The research has already overturned some long-held truths about New Orleans architecture.

“Architectural history has argued that the shotgun house got its start in 1840,” Edwards said. “Any book will tell you that.”

But Edwards has documented shotgun houses — defined as a house with a series of rooms, roughly equal in size, which run straight back from the front of the house — as early as 1803.

“They were a lot smaller” than the ones we think of today, he said. “And they were scattered around the fringes of New Orleans.”

The proliferation of the shotgun house in the first decade of the 19th century might be related to an influx of Haitian immigrants, which doubled the population of the city to almost 20,000, Edwards said.

“They were using them just to get started,” he said of the Haitians. “As soon as they got a little money, they would move,” often to larger houses known as Creole cottages.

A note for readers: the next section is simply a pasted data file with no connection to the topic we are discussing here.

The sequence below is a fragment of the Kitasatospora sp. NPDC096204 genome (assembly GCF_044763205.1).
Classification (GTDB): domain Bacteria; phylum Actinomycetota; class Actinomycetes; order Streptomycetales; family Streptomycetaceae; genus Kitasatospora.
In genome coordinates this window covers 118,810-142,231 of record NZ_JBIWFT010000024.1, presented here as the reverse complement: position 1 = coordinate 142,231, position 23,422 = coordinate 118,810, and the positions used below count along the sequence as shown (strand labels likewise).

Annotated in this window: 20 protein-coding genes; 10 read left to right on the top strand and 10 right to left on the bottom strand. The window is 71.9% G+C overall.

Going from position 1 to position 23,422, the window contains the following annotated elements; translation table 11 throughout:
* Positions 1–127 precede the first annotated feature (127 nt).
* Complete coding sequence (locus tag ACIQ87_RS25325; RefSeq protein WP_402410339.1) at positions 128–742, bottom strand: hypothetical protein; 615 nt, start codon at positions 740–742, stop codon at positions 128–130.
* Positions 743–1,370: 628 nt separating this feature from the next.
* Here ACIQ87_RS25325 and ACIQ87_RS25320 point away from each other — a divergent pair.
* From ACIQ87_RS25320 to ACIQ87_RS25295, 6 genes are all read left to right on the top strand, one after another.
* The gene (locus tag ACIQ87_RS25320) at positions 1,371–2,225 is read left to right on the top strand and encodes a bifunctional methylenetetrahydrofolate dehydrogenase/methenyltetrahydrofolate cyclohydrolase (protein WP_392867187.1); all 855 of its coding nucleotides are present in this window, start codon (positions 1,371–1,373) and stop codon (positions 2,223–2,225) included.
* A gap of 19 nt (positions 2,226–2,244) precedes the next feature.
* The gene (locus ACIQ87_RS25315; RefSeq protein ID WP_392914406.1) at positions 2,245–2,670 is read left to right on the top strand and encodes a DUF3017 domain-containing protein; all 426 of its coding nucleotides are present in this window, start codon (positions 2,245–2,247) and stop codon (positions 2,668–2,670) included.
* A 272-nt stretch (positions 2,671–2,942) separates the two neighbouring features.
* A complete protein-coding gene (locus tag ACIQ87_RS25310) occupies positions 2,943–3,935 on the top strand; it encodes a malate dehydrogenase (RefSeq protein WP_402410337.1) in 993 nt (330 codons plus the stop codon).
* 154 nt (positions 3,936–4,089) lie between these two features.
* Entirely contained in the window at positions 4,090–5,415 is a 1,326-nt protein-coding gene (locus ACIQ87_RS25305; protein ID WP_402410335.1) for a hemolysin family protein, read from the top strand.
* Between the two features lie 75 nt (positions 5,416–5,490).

In subsequent decades, the shotgun houses were often occupied by free people of color, who rented out the rear rooms as a way to help make ends meet, Edwards said.

“In 1830, there were almost no hotels in New Orleans,” Edwards said.

“People coming to the city needed a place to stay.”

After the Civil War, families often added a second story to the rear of shotgun houses, giving rise to the “camelback.”

Edwards and Richardson hope to roll out the first part of the project online later this year. It will be available to researchers and members of the general public.

“It’s a completely new way of looking at our heritage, our architecture and our landscapes,” he said.

“And it’s fun.”